As with any coating application, understanding the needs of your substrate and the application process is crucial for making the right coating choice. As well as knowing the substrate type, you need to know its environment, its use, the coating time parameters, and the likely ways it will fail. Here are some questions you need to ask before you can choose a high temperature paint:
1. What is the maximum temperature of the substrate that you wish to protect?
One of the most common reasons for failure is expecting these coatings to perform outside of the temperature range they were manufactured to tolerate. Each coating type has a specific temperature range, and outside it the functionality and efficacy fails. Make sure not to understate the maximum temperature.
Example: International Intertherm 50 is recommended for temperatures up to 1000°F
2. Is the substrate insulated?
If you are choosing a coating to combat CUI, that coating needs to be specially formulated for the purpose. It needs corrosion resistance, but it also needs to be able to be applied to hot substrates and deal with boiling water exposure.
Example: , PPG HI-TEMP 1027 is designed to prevent CUI and can be applied to hot substrates
3. What will the substrate temperature be during application?
There are high temperature coatings formulated for hot (up to 570°F) and ambient temperature application. A hot application may be required to avoid needing to shut down operations, spot coating problem areas, and generally not disrupting a facility.
Example: Jotun Epoxy HR can be applied on substrates up to 300°F
Combat CUI with heat resistant coatings
Insulating steel structures is very common in industrial environments; it can minimise heat gain or heat loss, reduces costs, improves efficiency, and improves staff safety. The problem starts when water penetrates the insulation, collecting in the space between the insulation and the steel. When this happens it is the perfect environment for corrosion. The trapped moisture has the potential to cause rapid rusting and corrosion on the surface of the steel.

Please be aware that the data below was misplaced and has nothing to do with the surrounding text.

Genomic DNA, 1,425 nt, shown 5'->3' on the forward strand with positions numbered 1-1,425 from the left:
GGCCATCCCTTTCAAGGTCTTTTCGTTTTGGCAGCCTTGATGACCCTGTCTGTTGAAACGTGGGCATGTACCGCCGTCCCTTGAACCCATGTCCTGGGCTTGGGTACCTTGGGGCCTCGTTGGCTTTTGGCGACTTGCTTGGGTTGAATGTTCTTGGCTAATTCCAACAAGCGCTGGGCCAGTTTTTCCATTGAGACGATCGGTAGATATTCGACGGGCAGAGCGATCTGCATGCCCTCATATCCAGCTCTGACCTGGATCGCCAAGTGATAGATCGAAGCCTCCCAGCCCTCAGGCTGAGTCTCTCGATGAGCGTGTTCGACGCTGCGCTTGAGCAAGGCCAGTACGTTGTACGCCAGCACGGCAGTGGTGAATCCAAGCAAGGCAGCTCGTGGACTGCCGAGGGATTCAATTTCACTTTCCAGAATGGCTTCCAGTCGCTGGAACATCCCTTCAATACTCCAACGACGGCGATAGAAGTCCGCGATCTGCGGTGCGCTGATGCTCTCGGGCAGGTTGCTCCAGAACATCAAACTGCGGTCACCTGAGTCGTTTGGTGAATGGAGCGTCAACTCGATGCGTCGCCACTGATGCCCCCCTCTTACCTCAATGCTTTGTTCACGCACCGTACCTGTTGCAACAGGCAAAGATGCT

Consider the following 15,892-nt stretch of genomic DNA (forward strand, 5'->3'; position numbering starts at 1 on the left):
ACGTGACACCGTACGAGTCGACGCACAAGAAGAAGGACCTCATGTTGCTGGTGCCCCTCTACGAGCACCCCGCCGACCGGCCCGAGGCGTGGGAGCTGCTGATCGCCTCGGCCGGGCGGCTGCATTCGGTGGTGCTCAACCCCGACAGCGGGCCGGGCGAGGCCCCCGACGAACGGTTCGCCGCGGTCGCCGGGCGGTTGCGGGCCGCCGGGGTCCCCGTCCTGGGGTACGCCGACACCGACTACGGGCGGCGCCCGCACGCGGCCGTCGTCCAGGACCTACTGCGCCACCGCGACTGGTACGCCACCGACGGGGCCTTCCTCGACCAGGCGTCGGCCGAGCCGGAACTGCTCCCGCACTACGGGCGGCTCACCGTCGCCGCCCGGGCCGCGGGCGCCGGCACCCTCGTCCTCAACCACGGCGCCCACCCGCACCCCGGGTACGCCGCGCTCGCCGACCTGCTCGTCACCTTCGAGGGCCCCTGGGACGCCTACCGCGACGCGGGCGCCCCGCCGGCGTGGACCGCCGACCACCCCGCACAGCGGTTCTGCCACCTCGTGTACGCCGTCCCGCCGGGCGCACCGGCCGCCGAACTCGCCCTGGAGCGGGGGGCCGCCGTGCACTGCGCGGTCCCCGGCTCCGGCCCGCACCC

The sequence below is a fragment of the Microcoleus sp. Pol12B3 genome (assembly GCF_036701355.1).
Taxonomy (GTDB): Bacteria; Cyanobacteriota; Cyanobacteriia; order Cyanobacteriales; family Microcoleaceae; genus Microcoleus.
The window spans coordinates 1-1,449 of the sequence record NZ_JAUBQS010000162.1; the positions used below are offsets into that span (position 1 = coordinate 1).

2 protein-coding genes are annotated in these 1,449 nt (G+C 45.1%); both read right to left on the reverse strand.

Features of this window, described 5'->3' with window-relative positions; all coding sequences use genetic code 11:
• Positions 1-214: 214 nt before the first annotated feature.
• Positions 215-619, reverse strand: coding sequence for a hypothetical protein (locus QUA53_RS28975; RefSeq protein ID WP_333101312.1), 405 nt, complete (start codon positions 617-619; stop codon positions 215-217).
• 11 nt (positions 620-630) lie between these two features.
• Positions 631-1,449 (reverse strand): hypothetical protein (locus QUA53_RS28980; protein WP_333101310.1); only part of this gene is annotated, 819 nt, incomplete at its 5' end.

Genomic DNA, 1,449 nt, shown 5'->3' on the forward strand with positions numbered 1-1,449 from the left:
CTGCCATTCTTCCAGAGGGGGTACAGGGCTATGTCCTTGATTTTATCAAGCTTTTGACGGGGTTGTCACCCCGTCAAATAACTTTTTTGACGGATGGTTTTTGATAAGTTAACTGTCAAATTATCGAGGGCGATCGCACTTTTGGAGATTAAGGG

CUI is particularly insidious as it can go undetected under insulation until the problem is severe. If it remains undetected, it can lead to shutdown of an entire facility, or even a safety incident. This is why a high temperature coating for steel is so important – it can coat the steel surface and protect it from the dangers of corrosion under insulation.
Find high temperature coating specialists in the US
Heat resistant coatings are used across a wide range of industries, as well as by homeowners and barbecue enthusiasts. As such, a wide range of products and services are available across the country, no matter your project. Heat resistant coatings should be applied by a trained professional. If you would like more information about heat resistant coatings, or would like to connect with one of our partners to coat your project, contact us! Our experts are here to help, just use the “Request a quote” button below the article and take advantage of our 100% free quote service.
For information on where to find high temperature powder coating, please visit our powder coating services page.